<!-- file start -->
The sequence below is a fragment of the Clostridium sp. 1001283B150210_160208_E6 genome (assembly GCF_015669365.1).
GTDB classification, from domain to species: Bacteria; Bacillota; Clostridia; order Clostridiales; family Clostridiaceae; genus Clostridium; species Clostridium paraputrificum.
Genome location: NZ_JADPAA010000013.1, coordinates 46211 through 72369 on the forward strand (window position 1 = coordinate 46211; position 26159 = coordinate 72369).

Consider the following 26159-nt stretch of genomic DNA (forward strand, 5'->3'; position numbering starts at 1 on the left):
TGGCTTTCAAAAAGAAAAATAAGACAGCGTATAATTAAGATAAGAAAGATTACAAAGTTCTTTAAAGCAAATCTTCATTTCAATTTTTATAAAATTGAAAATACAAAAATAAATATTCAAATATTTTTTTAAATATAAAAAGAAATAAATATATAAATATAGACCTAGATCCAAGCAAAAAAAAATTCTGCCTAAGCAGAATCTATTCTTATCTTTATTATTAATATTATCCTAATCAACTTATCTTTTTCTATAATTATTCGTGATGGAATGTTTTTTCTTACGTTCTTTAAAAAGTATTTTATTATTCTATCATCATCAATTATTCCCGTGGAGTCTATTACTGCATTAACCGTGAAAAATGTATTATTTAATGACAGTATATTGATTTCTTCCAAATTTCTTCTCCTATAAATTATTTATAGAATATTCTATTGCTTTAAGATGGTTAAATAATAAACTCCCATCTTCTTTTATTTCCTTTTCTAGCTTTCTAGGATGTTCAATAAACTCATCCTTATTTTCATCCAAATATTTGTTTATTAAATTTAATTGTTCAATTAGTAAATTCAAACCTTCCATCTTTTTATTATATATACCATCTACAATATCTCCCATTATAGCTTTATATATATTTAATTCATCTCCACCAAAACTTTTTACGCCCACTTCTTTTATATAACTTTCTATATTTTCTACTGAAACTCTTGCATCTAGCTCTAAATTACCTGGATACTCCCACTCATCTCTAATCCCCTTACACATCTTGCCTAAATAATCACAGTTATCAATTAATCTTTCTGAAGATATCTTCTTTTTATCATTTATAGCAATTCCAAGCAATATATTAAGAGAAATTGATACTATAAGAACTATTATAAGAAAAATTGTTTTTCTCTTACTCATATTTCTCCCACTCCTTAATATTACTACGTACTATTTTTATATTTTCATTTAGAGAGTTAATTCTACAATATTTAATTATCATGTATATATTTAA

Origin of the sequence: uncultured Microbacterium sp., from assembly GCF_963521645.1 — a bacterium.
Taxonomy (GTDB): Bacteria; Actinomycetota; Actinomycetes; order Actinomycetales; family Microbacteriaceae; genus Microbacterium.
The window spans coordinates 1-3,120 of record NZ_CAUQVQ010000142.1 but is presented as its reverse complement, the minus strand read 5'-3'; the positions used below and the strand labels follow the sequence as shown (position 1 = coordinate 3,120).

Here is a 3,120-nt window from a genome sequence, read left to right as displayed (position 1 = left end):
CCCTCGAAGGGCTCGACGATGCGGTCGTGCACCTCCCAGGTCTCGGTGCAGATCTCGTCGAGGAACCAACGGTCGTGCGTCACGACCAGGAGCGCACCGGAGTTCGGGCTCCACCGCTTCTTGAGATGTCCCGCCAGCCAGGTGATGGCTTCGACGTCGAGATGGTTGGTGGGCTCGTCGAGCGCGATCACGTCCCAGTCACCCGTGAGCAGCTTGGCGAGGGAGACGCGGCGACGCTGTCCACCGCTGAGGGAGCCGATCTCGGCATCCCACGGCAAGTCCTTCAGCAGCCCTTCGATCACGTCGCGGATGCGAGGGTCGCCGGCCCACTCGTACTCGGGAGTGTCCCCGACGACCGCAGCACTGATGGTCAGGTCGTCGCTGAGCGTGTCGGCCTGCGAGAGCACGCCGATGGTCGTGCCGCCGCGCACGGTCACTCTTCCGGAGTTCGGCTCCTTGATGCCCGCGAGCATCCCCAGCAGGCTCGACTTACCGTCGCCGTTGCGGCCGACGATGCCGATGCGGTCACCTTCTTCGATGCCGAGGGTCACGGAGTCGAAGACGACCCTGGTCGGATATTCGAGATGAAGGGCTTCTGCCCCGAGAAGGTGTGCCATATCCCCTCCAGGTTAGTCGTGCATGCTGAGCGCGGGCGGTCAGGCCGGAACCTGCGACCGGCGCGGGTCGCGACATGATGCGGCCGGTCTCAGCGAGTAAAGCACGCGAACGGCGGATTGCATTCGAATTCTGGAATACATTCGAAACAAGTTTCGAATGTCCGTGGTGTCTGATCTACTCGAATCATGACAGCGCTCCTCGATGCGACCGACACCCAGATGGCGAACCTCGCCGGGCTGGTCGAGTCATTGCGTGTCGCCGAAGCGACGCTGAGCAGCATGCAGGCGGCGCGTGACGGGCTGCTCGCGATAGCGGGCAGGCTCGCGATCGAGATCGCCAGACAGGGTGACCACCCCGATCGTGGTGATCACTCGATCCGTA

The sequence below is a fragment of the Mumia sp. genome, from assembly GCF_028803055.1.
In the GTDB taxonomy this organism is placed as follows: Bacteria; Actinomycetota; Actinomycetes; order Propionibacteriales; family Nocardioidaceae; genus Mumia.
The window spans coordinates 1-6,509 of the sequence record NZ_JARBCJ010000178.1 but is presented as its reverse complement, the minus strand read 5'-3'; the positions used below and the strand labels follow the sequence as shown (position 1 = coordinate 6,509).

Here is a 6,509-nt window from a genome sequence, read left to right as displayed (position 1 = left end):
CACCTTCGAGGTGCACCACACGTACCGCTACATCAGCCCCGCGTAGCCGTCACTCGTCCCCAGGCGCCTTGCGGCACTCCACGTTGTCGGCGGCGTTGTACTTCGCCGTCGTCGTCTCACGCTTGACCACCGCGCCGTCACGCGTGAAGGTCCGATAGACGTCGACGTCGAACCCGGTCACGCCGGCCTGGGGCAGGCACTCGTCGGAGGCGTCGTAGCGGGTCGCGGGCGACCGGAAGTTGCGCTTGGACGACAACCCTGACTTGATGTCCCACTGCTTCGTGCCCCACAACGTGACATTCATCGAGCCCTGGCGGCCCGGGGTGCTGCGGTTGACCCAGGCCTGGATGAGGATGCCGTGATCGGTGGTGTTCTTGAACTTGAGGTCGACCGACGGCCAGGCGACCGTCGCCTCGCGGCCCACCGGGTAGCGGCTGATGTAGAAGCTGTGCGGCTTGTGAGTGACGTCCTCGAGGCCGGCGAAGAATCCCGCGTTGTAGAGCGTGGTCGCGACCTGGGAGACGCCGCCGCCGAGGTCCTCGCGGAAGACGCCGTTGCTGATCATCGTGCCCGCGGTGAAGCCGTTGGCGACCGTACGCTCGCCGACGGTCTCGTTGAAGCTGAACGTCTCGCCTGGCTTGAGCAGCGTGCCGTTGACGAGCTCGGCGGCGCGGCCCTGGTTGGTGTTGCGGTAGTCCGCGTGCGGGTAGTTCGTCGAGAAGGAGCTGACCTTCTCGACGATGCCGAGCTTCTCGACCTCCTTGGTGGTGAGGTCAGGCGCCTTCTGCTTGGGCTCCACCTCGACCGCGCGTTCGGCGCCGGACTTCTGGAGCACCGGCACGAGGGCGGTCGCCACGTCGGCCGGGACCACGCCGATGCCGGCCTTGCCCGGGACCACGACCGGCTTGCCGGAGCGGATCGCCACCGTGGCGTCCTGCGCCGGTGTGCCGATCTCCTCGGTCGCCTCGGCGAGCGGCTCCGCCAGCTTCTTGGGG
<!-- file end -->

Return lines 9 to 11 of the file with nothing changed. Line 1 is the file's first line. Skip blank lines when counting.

Here is a 3,120-nt window from a genome sequence, read left to right as displayed (position 1 = left end):
CCCTCGAAGGGCTCGACGATGCGGTCGTGCACCTCCCAGGTCTCGGTGCAGATCTCGTCGAGGAACCAACGGTCGTGCGTCACGACCAGGAGCGCACCGGAGTTCGGGCTCCACCGCTTCTTGAGATGTCCCGCCAGCCAGGTGATGGCTTCGACGTCGAGATGGTTGGTGGGCTCGTCGAGCGCGATCACGTCCCAGTCACCCGTGAGCAGCTTGGCGAGGGAGACGCGGCGACGCTGTCCACCGCTGAGGGAGCCGATCTCGGCATCCCACGGCAAGTCCTTCAGCAGCCCTTCGATCACGTCGCGGATGCGAGGGTCGCCGGCCCACTCGTACTCGGGAGTGTCCCCGACGACCGCAGCACTGATGGTCAGGTCGTCGCTGAGCGTGTCGGCCTGCGAGAGCACGCCGATGGTCGTGCCGCCGCGCACGGTCACTCTTCCGGAGTTCGGCTCCTTGATGCCCGCGAGCATCCCCAGCAGGCTCGACTTACCGTCGCCGTTGCGGCCGACGATGCCGATGCGGTCACCTTCTTCGATGCCGAGGGTCACGGAGTCGAAGACGACCCTGGTCGGATATTCGAGATGAAGGGCTTCTGCCCCGAGAAGGTGTGCCATATCCCCTCCAGGTTAGTCGTGCATGCTGAGCGCGGGCGGTCAGGCCGGAACCTGCGACCGGCGCGGGTCGCGACATGATGCGGCCGGTCTCAGCGAGTAAAGCACGCGAACGGCGGATTGCATTCGAATTCTGGAATACATTCGAAACAAGTTTCGAATGTCCGTGGTGTCTGATCTACTCGAATCATGACAGCGCTCCTCGATGCGACCGACACCCAGATGGCGAACCTCGCCGGGCTGGTCGAGTCATTGCGTGTCGCCGAAGCGACGCTGAGCAGCATGCAGGCGGCGCGTGACGGGCTGCTCGCGATAGCGGGCAGGCTCGCGATCGAGATCGCCAGACAGGGTGACCACCCCGATCGTGGTGATCACTCGATCCGTA

The sequence below is a fragment of the Mumia sp. genome, from assembly GCF_028803055.1.